Jambusters eye cellphones

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12 June, 2002

Jambusters eye cellphones

BBC News

Delays ahead: Could your mobile phone help?

A system that spots when drivers with mobile phones are stuck in a traffic jam could soon be used to help motorists dodge queues.
Network providers will be able to detect when congestion is building up on roads and motorways with the new program, which is being tested in the UK and Sweden.



Within five minutes of being switched on the system is able to generate traffic information for over 90% of roads in the network

Joe Dixon, Applied Generics  
It relies on the fact that, when switched on, cellphones are in regular communication with the nearest base station, giving a precise location for the phone.

As the user moves around, their phone sends signals to other base stations, allowing the network's computer to log their route.

By monitoring the activity of hundreds of users, the system can build up a picture of where delays are occurring.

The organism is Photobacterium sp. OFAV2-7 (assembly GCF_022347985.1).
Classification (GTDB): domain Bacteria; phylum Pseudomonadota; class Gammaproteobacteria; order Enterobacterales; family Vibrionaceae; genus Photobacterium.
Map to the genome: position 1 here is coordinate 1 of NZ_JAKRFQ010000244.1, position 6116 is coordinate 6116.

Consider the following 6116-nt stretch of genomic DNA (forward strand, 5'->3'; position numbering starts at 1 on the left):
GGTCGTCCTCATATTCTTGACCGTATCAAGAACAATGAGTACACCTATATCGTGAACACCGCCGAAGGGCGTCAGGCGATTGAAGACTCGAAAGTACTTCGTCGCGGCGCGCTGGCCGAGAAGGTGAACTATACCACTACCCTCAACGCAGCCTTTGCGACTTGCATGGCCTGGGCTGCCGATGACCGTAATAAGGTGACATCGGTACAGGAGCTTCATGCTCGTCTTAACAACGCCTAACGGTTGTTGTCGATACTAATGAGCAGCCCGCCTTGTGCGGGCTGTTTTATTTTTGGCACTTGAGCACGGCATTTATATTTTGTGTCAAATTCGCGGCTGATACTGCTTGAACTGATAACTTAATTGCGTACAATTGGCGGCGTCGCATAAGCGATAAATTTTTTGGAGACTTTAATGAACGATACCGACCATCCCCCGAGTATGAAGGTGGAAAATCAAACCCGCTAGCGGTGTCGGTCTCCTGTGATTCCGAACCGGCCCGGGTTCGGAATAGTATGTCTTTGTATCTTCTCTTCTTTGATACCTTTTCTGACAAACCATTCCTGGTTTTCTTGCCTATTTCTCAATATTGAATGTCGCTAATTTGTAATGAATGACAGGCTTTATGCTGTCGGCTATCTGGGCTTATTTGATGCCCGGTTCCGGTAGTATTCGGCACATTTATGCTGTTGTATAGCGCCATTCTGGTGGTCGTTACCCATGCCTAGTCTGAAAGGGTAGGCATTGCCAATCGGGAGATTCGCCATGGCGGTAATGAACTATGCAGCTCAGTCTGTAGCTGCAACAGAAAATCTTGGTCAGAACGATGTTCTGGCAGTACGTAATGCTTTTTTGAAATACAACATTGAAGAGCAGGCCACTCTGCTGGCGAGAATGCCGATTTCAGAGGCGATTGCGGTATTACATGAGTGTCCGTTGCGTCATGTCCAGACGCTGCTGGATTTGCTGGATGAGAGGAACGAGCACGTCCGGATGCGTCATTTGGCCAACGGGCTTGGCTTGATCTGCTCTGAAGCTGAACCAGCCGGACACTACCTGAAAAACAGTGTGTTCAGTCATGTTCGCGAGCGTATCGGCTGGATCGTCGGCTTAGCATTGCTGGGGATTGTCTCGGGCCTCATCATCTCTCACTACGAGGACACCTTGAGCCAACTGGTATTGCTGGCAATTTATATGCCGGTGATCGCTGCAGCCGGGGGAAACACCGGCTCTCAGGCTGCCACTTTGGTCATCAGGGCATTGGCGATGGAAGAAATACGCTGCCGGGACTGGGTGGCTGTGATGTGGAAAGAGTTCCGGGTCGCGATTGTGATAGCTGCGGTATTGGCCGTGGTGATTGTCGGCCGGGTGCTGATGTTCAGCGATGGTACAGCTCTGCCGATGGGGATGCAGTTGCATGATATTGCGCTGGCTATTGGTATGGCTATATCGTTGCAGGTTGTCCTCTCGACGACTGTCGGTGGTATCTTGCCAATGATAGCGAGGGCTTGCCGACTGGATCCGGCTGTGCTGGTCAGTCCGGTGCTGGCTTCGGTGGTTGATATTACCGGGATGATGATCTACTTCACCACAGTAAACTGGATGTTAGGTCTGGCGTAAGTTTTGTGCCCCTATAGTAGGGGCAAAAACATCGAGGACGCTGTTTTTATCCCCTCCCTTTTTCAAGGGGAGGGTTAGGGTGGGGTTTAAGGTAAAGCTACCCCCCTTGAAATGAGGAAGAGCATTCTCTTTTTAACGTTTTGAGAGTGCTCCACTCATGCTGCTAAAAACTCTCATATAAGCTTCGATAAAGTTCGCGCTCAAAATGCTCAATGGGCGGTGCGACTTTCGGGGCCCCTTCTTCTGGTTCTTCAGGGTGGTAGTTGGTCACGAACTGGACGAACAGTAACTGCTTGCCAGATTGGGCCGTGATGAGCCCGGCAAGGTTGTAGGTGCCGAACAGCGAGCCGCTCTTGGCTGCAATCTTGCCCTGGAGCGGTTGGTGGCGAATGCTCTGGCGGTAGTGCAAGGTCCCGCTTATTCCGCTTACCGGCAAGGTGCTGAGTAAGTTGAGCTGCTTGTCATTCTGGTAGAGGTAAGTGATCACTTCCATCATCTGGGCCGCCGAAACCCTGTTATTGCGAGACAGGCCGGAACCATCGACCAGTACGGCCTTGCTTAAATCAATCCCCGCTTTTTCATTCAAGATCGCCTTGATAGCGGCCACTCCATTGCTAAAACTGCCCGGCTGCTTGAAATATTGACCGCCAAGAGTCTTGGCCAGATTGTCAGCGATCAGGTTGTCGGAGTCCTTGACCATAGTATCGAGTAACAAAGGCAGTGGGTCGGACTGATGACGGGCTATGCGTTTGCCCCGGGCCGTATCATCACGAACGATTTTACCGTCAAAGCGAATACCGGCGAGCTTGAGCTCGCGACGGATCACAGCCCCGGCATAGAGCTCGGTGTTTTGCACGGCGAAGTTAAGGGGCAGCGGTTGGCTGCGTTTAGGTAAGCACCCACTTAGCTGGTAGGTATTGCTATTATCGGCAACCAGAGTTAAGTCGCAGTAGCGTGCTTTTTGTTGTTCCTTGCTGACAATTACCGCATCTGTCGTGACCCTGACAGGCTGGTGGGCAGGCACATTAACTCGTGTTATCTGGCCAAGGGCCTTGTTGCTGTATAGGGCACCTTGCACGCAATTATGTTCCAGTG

It also detects peaks in the number of calls being made, as drivers reach for their mobile phones to say they will be late.

Applied Generics, which is based near Edinburgh, says the program will provide more accurate traffic information than that which is currently available.

'High quality'

It is accurate enough to help emergency services locate traffic incidents, according to a report in New Scientist magazine.

Joe Dixon of Applied Generics told BBC News Online: "We believe that nobody else has got as high a quality of traffic information.

"Within five minutes of being switched on the system is able to generate traffic information for over 90% of roads in the network."

Mr Dixon said he hoped the system would be up and working in Europe in the next few months and in the UK by next year.

Network providers will be able to sell the information on to subscribers or to motoring organisations.

Reservations

But the Automobile Association says it has reservations about the scheme.

According to spokesperson Louisa Dean, similar systems have been trialled in the United States but have never been launched.

She said it was useful for telling how many cars were travelling at a certain speed but could not give information about such things as accidents or roadworks.

"It doesn't give information as to why there is a problem," she told BBC News Online.

Such knowledge is important to drivers, she added.
 

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